(LifeSiteNews) — Instagram is facilitating large pedophile and child-trafficking networks, according to a bombshell report by The Wall Street Journal (WSJ) published June 7.
Researchers from Stanford University and the University of Massachusetts Amherst together with the WSJ investigated pedophile activities on Instagram and found that “Instagram doesn’t merely host these activities. Its algorithms promote them.”
“Instagram connects pedophiles and guides them to content sellers via recommendation systems that excel at linking those who share niche interests, the Journal and the academic researchers found,” the WSJ report states.
Instagram allows users to search for hashtags used by pedophiles to connect with accounts that advertise and sell child-sex material, including images, videos, and in-person “meetings.”
Alex Stamos, who was Meta’s (Instagram’s parent company) chief security officer until 2018 and is now the director of the Stanford Internet Observatory (SIO), noted, “That a team of three academics with limited access could find such a huge network should set off alarms at Meta.”
“I hope the company reinvests in human investigators,” Stamos added.
According to the WSJ, the researcher set up test accounts that, after viewing a single account from a pedophile network, instantly received recommendations from buyers and sellers of “child-sex-content.”
“Following just a handful of these recommendations was enough to flood a test account with content that sexualizes children,” the report stated.
The SIO researchers found 405 sellers of what they described as “self-generated child-sex material,” meaning accounts that are allegedly run by the children themselves, some claiming to be as young as 12.
The WSJ wrote that many of these accounts “show users with cutting scars on the inside of their arms or thighs, and a number of them cite past sexual abuse.”
“According to data gathered via Maltego, a network mapping software, 112 of those seller accounts collectively had 22,000 unique followers,” the WSJ reported.
Next to the accounts that actively buy and sell child sex content, many users in the “pedophile community” share pro-pedophilia memes or talk about possibilities to get access to minors.
“Current and former Meta employees who have worked on Instagram child-safety initiatives estimate the number of accounts that exist primarily to follow such content is in the high hundreds of thousands, if not millions,” the WSJ wrote.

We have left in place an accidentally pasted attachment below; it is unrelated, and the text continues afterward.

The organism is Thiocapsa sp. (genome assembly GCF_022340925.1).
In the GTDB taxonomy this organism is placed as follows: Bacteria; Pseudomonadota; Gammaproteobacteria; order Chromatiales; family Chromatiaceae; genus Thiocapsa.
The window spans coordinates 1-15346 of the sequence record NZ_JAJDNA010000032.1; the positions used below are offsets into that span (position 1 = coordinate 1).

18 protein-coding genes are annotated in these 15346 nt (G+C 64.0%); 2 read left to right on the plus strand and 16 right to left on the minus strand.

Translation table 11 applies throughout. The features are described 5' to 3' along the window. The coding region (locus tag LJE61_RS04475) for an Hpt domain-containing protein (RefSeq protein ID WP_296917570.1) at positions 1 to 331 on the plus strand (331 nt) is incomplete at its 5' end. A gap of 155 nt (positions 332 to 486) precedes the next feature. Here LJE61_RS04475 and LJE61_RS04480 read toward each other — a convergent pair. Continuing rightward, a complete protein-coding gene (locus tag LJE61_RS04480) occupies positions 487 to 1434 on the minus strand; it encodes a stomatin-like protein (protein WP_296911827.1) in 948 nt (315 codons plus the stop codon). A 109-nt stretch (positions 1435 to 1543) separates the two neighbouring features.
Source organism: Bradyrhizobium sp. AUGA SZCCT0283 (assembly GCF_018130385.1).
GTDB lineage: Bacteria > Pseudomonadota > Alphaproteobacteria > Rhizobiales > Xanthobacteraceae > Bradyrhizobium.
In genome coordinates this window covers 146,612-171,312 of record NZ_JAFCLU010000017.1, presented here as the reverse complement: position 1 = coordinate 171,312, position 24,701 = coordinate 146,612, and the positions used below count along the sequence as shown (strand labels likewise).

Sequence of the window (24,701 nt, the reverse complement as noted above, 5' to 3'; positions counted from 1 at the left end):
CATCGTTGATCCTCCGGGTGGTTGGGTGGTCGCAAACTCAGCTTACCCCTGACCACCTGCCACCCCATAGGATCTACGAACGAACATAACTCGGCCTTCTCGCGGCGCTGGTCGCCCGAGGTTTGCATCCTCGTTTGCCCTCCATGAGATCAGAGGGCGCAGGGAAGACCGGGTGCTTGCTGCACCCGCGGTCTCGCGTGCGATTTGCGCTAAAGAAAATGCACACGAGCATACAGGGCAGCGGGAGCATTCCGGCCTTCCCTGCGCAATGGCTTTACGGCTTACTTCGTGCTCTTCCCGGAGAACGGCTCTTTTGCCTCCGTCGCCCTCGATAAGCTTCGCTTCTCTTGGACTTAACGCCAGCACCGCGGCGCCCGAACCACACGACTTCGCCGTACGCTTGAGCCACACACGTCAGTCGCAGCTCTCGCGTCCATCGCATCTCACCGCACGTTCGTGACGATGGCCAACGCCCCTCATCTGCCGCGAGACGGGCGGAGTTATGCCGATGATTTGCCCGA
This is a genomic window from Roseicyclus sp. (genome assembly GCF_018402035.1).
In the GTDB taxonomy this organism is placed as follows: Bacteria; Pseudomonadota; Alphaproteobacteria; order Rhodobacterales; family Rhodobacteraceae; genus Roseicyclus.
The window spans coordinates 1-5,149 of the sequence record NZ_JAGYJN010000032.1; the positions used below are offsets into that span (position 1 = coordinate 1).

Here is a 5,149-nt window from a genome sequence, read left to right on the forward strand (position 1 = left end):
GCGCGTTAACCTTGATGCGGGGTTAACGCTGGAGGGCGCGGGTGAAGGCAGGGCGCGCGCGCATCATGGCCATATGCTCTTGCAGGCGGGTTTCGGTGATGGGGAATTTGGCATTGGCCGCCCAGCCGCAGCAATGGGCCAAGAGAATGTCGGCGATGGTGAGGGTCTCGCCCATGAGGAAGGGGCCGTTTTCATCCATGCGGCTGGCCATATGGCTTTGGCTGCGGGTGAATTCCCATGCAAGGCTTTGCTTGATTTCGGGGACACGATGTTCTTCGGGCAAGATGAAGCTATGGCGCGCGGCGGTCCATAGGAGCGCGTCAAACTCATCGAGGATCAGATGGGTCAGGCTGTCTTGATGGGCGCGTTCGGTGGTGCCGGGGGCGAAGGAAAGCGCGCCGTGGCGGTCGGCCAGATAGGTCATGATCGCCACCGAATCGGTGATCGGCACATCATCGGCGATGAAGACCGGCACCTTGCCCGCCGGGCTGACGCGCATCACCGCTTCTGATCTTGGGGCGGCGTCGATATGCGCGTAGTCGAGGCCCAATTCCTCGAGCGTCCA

Meta has repeatedly stressed that they work to remove these users. A spokesperson claimed that they removed almost 500,000 such accounts in January alone for violation of its child safety policy.
The Stanford researchers found that Meta has struggled more to remove child-sex content than over social media platforms “both because of weak enforcement and design features that promote content discovery of legal as well as illicit material.”
Instagram’s algorithms that determine what content is shown to users works in such a way that “[e]ven glancing contact with an account in Instagram’s pedophile community can trigger the platform to begin recommending that users join it.”
These algorithms have also allowed users to search for pedophile terms, even though they recognize that these search terms might be associated with illegal material.
“In such cases, a pop-up screen for users warned that ‘These results may contain images of child sexual abuse,’ and noted that production and consumption of such material causes ‘extreme harm’ to children,” the WSJ reported.
The pop-up window allowed the user to view the search results anyway by offering the two options “Get resources” or “See results anyway.”
The WSJ report noted that Meta has suppressed such account networks before, like those connected with the alleged “insurrection” after the events of January 6, 2021. It should therefore not be too difficult for the social media giant to suppress pedophilic content if Meta were as invested in child protection as in censoring controversial political opinions.
A Meta spokesperson said that systems to prevent recommendations of child-sex-content are currently being developed.
The head of the UMass Resue Lab, a research organization that aims to prevent child victimization online, Brian Levine, called Instagram’s part in the promotion of pedophile accounts and content “unacceptable.”
“Pull the emergency brake,” Levin urged Meta. “Are the economic benefits worth the harms to these children?”